Macroscale assembly of the nanomaterials requires special techniques with molecular scale component manipulation; it is different from conventional composite processing techniques. This technique offers the possibility of controlling the structure of composite materials at nanometer scale with high degree of accuracy and therefore allows the establishment of design rules for composite structures initially at small scale and then their possible replication at a larger scale using other methods of composite manufacturing. It is a method of alternating deposition of oppositely charged components from dilute solutions or dispersions on a suitable substrate. It is becoming a widely used method for the preparation of multifunctional thin films due to its simplicity, robustness and versatility. Introduction of hybrid organic/inorganic films has further enriched the functionality and applicability of layer-by-layer assembly. While this field covers a vast number of molecular species and architectures, this paper reviews the state-of-the-art in synthesis and properties of multilayer hybrid nanocomposites based on two commercially available functional nanomaterials - the clay nanosheets and carbon nanotubes (CNTs). Each of these two building blocks possesses unique structural and physicochemical properties thus enabling preparation of variety of functional composites. Furthermore, they are only a few nanomaterials that allow evaluation of the efficiency of stress transfer in composites since the mechanical parameters of individual nanotubes and individual clay sheets are available. The properties and functionalities of clays- and CNT-based multilayered structures are discussed. In addition, some of the future challenges in this field are discussed.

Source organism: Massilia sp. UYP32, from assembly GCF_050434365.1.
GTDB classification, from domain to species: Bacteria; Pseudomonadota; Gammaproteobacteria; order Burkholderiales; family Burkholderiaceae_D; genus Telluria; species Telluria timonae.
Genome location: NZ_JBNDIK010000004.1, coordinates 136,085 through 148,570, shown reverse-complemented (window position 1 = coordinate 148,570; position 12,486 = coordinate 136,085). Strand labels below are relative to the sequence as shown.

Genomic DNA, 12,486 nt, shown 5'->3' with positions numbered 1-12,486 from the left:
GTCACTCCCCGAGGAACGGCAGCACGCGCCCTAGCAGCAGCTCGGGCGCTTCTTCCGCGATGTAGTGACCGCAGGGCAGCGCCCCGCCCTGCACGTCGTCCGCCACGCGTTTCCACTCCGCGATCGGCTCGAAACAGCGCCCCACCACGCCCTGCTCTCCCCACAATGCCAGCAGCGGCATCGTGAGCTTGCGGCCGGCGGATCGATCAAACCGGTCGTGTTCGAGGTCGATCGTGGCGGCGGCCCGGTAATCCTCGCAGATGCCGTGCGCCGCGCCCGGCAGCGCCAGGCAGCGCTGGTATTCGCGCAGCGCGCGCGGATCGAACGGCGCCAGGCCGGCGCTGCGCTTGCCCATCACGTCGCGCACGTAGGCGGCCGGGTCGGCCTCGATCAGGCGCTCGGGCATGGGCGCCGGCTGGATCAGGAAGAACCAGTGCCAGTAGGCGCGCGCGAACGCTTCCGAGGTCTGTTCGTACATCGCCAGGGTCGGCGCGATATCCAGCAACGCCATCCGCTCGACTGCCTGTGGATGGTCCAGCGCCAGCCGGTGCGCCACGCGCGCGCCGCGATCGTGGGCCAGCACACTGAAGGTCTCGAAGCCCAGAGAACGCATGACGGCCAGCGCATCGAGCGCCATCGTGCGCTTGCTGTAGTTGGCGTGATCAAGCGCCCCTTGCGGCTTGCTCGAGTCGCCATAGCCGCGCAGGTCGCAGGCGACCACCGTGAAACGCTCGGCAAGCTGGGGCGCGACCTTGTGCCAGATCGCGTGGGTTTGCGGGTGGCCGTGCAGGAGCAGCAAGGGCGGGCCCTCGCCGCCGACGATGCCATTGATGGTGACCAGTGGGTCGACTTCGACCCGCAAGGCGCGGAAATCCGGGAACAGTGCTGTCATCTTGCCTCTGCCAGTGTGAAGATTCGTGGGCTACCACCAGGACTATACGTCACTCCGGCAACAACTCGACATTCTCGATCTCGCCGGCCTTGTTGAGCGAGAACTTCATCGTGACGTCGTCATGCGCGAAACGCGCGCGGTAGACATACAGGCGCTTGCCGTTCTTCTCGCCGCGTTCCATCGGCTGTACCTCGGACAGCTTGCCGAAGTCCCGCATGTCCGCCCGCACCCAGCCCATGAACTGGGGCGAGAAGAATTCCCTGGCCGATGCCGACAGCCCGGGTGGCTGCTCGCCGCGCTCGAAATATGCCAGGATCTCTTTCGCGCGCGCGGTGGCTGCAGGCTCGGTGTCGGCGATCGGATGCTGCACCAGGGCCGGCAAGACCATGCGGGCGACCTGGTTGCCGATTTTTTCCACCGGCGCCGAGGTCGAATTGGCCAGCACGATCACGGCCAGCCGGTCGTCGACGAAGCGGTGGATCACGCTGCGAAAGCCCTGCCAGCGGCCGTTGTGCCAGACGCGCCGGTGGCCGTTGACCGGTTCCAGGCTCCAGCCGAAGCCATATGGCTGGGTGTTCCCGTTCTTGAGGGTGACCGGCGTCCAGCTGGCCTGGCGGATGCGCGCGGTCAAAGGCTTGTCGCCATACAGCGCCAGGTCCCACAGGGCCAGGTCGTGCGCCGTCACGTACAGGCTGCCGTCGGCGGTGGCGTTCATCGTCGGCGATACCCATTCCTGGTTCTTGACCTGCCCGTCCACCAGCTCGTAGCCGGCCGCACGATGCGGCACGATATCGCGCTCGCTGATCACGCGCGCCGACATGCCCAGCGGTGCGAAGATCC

Prof. Changduk Kong
Chosun University, South Korea
Prof. Changduk Kong graduated with a BSc in Aerospace Engineering from the Korea Aerospace University and a PhD in Aerospace Engineering from the Osaka Prefecture University, Japan. He worked as Head of the Aero-Propulsion Division of ADD (Agency for Defence Development in1978-1994. He has served as Professor at Department of Aerospace Engineering of Chosun University since 1994, and was appointed as Dean of the School of Aerospace and Naval Architecture Engineering in 1999 and 2005-2006, and Dean of the Facility Management Office at Chosun University in 2011-2012.
Prof. Kong has contributed
greatly to the development of Aerospace Engineering in
Korea, primarily through his roles as a non-standing
Executive Director of KIAST(Korea Institute of Aviation
Safety Technology) in 2015-2017, President of SASE(The
Society for Aerospace System Engineering) in 2013-2016,
President of ICRC (International Collaboration Research
Centre in Natural Composites, Chosun University in
2012-2014, President of
KSAS(The Korean Society for Aeronautical and Space Sciences in 2010, President of KSPE(The Korean Society of Propulsion Engineers in 2007-2008, Chair of Cycle Innovation-IGTI-ASME in 2009-2011, President of RIME(Research Institute of Mechanica Engineering-Chosun University in 2006-2008, and First Lieutenant of ROKAF(Republic of Korea Air Forces in 1974-1978.